roadjester
  • roadjester
How the heck do I solve this diff. eq?
Differential Equations
  • Stacey Warren - Expert brainly.com
Hey! We 've verified this expert answer for you, click below to unlock the details :)
SOLVED
At vero eos et accusamus et iusto odio dignissimos ducimus qui blanditiis praesentium voluptatum deleniti atque corrupti quos dolores et quas molestias excepturi sint occaecati cupiditate non provident, similique sunt in culpa qui officia deserunt mollitia animi, id est laborum et dolorum fuga. Et harum quidem rerum facilis est et expedita distinctio. Nam libero tempore, cum soluta nobis est eligendi optio cumque nihil impedit quo minus id quod maxime placeat facere possimus, omnis voluptas assumenda est, omnis dolor repellendus. Itaque earum rerum hic tenetur a sapiente delectus, ut aut reiciendis voluptatibus maiores alias consequatur aut perferendis doloribus asperiores repellat.
katieb
  • katieb
I got my questions answered at brainly.com in under 10 minutes. Go to brainly.com now for free help!
roadjester
  • roadjester
\[\large ({{y \over x} + e^{-xy}})dx + dy =0\]
anonymous
  • anonymous
First, multiply through by \(xe^{xy}\):$$(ye^{xy}+x)dx+xe^{xy}dy=0$$Do you know how to solve from here?
roadjester
  • roadjester
It doesn't look seperable, I still have y in the exponent of the dx term

Looking for something else?

Not the answer you are looking for? Search for more explanations.

More answers

anonymous
  • anonymous
If only there were some function \(f\) s.t. \(\frac{\partial f}{\partial x}=ye^{xy}+x\), \(\frac{\partial f}{\partial y}=xe^{xy}\)... (I didn't solve it using separation of variables)
roadjester
  • roadjester
you did partial differentiation...but I'm not quite sure of what
anonymous
  • anonymous
Have you studied exact differential equations yet? If we integrate both sides of our original equation, assuming that there is some function \(f\) whose partial derivatives match whatever we've multiplied by \(dx\), \(dy\) respectively, we end up with \(f(x,y)=c\)... now, we merely need to determine what \(f\) is!
roadjester
  • roadjester
not yet
roadjester
  • roadjester
only homogenous diff. eq, and substitution
anonymous
  • anonymous
Well, we know it's not homogeneous:$$(\frac{y}x+e^{-xy})dx+dy=0\\\frac{dy}{dx}=-[\frac{y}x+e^{-xy}]\\$$
roadjester
  • roadjester
I get how you got that...but how does writing it as dy/dx help?
anonymous
  • anonymous
It's to show how it's not homogeneous.
roadjester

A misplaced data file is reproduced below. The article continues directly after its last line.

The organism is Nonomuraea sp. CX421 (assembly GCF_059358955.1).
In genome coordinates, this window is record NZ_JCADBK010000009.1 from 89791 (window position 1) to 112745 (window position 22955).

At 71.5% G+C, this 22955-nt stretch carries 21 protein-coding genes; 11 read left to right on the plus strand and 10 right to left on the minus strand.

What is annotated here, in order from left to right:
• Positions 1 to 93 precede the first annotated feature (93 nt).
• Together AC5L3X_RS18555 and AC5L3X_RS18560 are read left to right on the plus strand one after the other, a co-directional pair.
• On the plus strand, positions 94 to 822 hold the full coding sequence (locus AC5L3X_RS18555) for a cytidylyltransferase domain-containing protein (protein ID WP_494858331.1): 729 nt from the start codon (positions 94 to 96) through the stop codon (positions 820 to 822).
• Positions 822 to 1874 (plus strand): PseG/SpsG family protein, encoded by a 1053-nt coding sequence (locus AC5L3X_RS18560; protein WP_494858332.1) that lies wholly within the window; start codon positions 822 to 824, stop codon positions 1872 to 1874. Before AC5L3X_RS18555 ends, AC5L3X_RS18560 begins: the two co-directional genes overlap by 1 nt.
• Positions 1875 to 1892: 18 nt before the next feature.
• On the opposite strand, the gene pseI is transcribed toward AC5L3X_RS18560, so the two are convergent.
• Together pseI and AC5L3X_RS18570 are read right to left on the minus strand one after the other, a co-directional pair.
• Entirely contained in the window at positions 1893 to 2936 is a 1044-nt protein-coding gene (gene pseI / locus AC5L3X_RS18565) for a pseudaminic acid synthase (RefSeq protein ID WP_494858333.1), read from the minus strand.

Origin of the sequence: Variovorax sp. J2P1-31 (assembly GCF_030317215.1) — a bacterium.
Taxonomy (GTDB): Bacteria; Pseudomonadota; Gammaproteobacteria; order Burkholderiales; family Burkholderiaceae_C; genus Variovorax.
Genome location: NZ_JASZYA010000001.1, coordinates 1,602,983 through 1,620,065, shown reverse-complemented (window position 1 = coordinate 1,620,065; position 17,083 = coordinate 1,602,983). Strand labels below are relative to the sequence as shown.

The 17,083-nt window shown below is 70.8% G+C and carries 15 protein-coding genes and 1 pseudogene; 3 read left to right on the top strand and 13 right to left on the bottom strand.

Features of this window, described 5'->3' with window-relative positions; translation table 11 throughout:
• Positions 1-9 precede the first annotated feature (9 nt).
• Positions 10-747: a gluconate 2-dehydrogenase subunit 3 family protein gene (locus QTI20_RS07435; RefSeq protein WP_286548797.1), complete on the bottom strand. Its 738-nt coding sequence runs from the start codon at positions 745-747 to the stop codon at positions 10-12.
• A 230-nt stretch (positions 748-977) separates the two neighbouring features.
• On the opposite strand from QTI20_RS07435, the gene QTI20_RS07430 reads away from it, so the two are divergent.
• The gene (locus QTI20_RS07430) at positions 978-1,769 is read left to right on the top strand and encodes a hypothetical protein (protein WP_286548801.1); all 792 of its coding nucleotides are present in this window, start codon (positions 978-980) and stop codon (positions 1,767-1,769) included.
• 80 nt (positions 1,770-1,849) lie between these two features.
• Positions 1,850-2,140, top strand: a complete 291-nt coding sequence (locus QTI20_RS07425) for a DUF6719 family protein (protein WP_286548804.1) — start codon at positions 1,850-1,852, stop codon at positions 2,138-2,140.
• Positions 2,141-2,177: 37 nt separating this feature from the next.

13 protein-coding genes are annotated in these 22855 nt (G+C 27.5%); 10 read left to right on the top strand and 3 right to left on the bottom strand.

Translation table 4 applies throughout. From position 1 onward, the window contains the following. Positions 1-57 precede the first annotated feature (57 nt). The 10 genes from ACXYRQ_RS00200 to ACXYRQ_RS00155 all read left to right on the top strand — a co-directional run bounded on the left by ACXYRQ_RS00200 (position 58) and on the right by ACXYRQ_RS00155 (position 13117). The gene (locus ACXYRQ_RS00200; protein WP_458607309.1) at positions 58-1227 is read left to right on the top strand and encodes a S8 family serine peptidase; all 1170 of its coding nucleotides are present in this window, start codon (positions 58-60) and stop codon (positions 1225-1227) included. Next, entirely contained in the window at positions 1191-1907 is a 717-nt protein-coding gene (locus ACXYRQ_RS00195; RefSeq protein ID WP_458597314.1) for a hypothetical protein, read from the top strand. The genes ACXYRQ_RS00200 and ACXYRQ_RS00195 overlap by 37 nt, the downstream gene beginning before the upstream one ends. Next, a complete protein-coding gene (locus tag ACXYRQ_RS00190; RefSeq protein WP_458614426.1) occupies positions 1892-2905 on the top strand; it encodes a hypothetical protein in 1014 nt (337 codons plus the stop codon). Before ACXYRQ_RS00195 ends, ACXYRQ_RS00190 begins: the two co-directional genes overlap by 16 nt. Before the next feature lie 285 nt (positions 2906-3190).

• roadjester
how can you tell it's not homogeneous?
roadjester
  • roadjester
\[\large y(1)=0\]
anonymous
  • anonymous
Does \(\frac{ty}{tx}+e^{-(tx)(ty)}=\frac{y}x+e^{-xy}\)?
roadjester
  • roadjester
I don't know? That was an Intial condition that I forgot to type...
anonymous
  • anonymous
Do you know how to test whether an ODE is homogeneous?
roadjester
  • roadjester
ODE? I'm guesing DE is diff. eq.
anonymous
  • anonymous
ordinary differential equation
roadjester
  • roadjester
no clue
anonymous
  • anonymous
So you haven't learned about homogeneous differential equations?
roadjester
  • roadjester
homogeneous yes, ordinary, not a term we've used
anonymous
  • anonymous
Ordinary is on contrast with partial differential equations, where you have partial derivatives.
roadjester
  • roadjester
you realize that I'm totally confused right? this is only my second class meeting
anonymous
  • anonymous
:-p ok well tell me what you've been taught so far.
roadjester
  • roadjester
just separating the terms and substitution if the equation can't be solved on the spot
anonymous
  • anonymous
I don't think it can be solved using either technique. Maybe you need to learn how to solve exact equations first.
anonymous
  • anonymous
Use the substitution \(u(x)=xy(x).\) Then \(u^\prime=xy^\prime+y\). This results in an easy equation for \(u(x).\)
anonymous
  • anonymous
Hope this helps.
1 Attachment
anonymous
  • anonymous
... are you seriously just posting links to what Mathematica or Wolfram|Alpha spits out?
anonymous
  • anonymous
Yes.

Looking for something else?

Not the answer you are looking for? Search for more explanations.